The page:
I don’t know much about Widespread Panic, other than they come from the same school of music — and are associated with — Phish and other bands that use the Grateful Dead blueprint. Like Phish, the band does a lot of covers (including a great version of the Dead’s Fire on the Mountain, below). All the covers — and that the fact that the band’s website leads off with a nice tribute to JJ Cale — makes it obvious that they get it. Listening to a few tunes makes it clear that they are extremely talented.
Here is a part of AllMusic’s profile:
One of the many neo-hippie jam bands inheriting the road-warrior mantle left behind by the Grateful Dead, Widespread Panic established a devout grassroots following on the strength of constant touring and a loose, rootsy brand of Southern rock informed by jazz and blues textures. The group’s origins date to 1982, when vocalist John Bell and guitarist Mike Houser first began playing together while attending college in Athens, Georgia. When bassist Dave Schools left academia to join the duo the next year, Widespread Panic were officially born. The band recorded its debut single, “Coconut Image,” in 1986; drummer Todd Nance joined soon after, followed by the addition of percussionistDomingo “Sunny” Ortiz and finally keyboardist John “JoJo” Hermann.
Hart and Adam Gazzaley, a professor at the University of California at San Francisco, discussed the use of music to counteract the declines in mental powers caused by aging. Hart also led a drum circle.
Acknowledging various dates takes on a melancholy feel as a person gets older. This site has been up since the beginning of March, and I’ve probably run 10 or so posts on people who have passed away during that time. There also are the birthdays of folks who are no longer around.
In any case, Jerry Garcia would have been 70 years old today. Above, he plays Irving Berlin’s beautiful Russian Lullaby with David Grisman.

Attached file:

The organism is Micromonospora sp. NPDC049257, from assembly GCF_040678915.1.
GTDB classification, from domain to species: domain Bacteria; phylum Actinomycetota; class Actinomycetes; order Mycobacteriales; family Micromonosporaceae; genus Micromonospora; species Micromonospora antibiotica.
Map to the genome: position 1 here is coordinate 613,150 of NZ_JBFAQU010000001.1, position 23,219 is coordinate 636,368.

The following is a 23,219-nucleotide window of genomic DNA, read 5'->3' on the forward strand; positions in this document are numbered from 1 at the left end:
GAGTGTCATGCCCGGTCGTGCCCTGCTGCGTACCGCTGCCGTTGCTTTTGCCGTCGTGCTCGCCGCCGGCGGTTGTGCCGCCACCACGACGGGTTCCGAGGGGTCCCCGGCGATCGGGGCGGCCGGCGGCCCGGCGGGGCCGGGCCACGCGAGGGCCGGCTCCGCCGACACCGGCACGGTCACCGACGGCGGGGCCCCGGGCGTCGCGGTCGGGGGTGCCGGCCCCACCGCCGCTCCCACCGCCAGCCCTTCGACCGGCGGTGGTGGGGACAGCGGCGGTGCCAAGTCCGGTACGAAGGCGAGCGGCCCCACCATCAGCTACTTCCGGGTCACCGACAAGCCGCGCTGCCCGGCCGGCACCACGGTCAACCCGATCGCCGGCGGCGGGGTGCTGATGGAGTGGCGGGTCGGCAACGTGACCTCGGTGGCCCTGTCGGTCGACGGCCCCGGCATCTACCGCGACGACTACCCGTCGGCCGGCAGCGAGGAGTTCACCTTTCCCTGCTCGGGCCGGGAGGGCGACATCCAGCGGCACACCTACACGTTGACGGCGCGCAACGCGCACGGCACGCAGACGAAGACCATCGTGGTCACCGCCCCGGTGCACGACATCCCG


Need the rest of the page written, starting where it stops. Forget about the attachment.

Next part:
Los Lobos, Jerry Garcia and Bob Weir do perhaps the greatest American patriotic song. Thanks for visiting the site.
This video becomes very interesting soon after the one minute mark.
The Rev. Gary Davis–whose 116th birthday is next Monday–was one of the main bridges that connected the African-American blues performers of the 1930s and 1940s with the mostly white generation of rock and folk performers who now are elder statesmen themselves or already are gone.
It’s kind of silly to list a lot of Grateful Dead links. Folks who like the band know where they are, those that don’t like the band don’t care. But, anyway, here are some good ones: U.S. Blues, Dire Wolf, Cumberland Blues and Alabama Getaway (skip the first two minutes; someone switched on the camera early). The above performance, which of course technically isn’t the Dead, was apparently impromptu. Too bad nobody focused the camera.
There are pages upon pages at Google on the band. One I’d like to point out is The Annotated Grateful Dead Lyrics, which is a massive collection of information published by David Dodd, a researcher at the University of California at Santa Cruz. It apparently hasn’t been updated for a few years, but it still is monumental.
One point that strikes me about the band is the deep connections to Americana that slip into Robert Hunter’s lyrics. Many of the songs are overtly tied to American history. Those and others throw in terrific cultural references. Examples include U.S. Blues lyrics such as:
Shake the Hand that shook the hand of P.T. Barnum and Charlie Chan
and this verse from Alabama Getaway:
Majordomo Billy Bojangles Sit down and have a drink with me What’s this about Alabame Keeps comin back to me?
I think that the band, or at least Hunter, were more closely tied to the mainstream of American music and culture than casual observers recognize. Dodd’s site provides many more examples and interesting commentary.
I don’t know much about Phish, other than they are a terrific band. The have obvious similarities to the Grateful Dead both in the music and how they run their concerts, have a tremendous number of songs — including many covers — and my 15-year old son loves them.
Here is a link to the band’s site, a list of covers and the audio of the performance of Terrapin Station on the third anniversary of Jerry Garcia’s death. Please send me other good Phish links and I’ll add them.
I know, cute headline.
It’s hard not to like Levon Helm. The Band was said to be one of the most important in rock and roll history. I never really got that, but it didn’t mean I didn’t like them. Helm also is a cancer survivor, plays in schools to get kids interested in music and, from the looks of things, is an all-around good guy. It’s interesting that the people perceived to be nice seem to have the most sustained and successful careers.
Here is Helm’s band playing The Band song Ophelia:
It’s a terrific band. Here it is playing the Grateful Dead song Tennessee Jed on the Letterman show. Finally, here is a great clip from The Last Waltz of The Band doing The Weight with The Staple Singers.